TENS of thousands of customers are in line for refunds of up to €3,000 each as the full scale of an insurance scandal among the major banks is laid bare today.
The Central Bank has ordered the banks to find out how many payment protection insurance policies were wrongly sold.
Such is the scale of the scandal that the Central Bank took the unusual step of naming the six lenders involved.
Four of them are at least |part-owned by the state.
AIB, Permanent TSB, EBS (effectively nationalised), Bank of Ireland (part-owned by the state), Ulster Bank and subprime lender GE Money have been told to contact everyone to whom they sold such policies.
Payment protection repays your loan, mortgage or credit card if you lose your job, have an accident or die.
But thousands of policies were sold to people – including the self-employed – who could never make a claim under the terms of the insurance they bought.
The policies were sold with car loans and pushed on customers who took out credit cards.
Experts are concerned at the extent of the problem, as approximately 300,000 payment protection policies were sold between 2008 and 2011 alone.
Those who were wrongly sold the polices -- and it is expected to run into tens of thousands -- could be entitled to refunds of between €2,000 and €3,000 each.
The total cost of sorting out the mess is expected to cost these banks up to €600m when all expenses, such as the investigation and administration, are taken into account.
Customers who were mis-sold insurance will be celebrating their refunds, but the taxpayer will have to cover much of the cost.
The Central Bank has also warned it is considering taking legal action against some unnamed firms that it feels broke the rules when selling protection insurance.
Payment protection is separate to mortgage protection insurance, which lenders insist homeowners must take out.
The self-employed, homemakers and part-time workers are barred under the contracts of the insurance from making a claim.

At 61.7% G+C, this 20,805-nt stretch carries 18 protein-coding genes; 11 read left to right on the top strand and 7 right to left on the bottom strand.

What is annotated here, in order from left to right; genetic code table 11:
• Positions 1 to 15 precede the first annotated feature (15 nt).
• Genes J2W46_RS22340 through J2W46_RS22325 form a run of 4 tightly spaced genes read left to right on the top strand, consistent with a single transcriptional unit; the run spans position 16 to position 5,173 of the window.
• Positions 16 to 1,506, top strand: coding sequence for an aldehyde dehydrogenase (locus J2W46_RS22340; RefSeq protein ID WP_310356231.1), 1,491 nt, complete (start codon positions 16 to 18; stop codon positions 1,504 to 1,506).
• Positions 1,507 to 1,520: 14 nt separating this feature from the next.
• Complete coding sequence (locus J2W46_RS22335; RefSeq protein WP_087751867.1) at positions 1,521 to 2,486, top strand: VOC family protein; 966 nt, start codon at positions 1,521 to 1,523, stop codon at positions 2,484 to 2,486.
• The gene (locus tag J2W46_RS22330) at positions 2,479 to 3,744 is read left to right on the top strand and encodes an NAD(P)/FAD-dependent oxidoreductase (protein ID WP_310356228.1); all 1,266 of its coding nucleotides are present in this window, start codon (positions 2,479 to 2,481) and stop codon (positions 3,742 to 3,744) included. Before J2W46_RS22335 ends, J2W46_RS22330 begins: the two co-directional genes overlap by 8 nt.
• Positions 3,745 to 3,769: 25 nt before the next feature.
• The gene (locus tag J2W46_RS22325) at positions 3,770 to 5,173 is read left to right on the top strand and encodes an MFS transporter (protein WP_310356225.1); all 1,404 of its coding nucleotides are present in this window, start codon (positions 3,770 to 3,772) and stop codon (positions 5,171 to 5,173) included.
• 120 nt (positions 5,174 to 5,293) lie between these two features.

The Central Bank said the unusual decision of identifying the firms was done with their permission.
Central Bank officials want the lenders to review their files on payment protection and refund people who should never have taken out these policies.
Director of consumer protection in the Central Bank, Bernard Sheridan, said the banks and other firms that sold protection insurance will write to customers in the coming weeks explaining how they will handle their probe of the issue.
"The Central Bank is requiring the firms to take an orderly, co-ordinated and consistent approach to their reviews and we will continue to monitor them closely."
Mr Sheridan said customers do not need to do anything at present. They will be contacted by the firm that sold them protection insurance.
He added that large numbers of claims management companies, acting on behalf of people who claim they were mis-sold payment protection, have been trying to get refunds from banks for clients.
Many claims management firms that have begun to spring up, but using one could mean losing up to €500 of any pay-out in costs.
The fees can gobble up as much as one-quarter of any refund that a consumer who was mis-sold the insurance is entitled to.
This means that someone who gets compensation of €2,000 will end up shelling out €500 in charges.
The National Consumer Agency said there was no need to engage a solicitor or a claims agency.
"You do not need to use a claims management company if you are entitled to a refund," the state-supported consumer body said.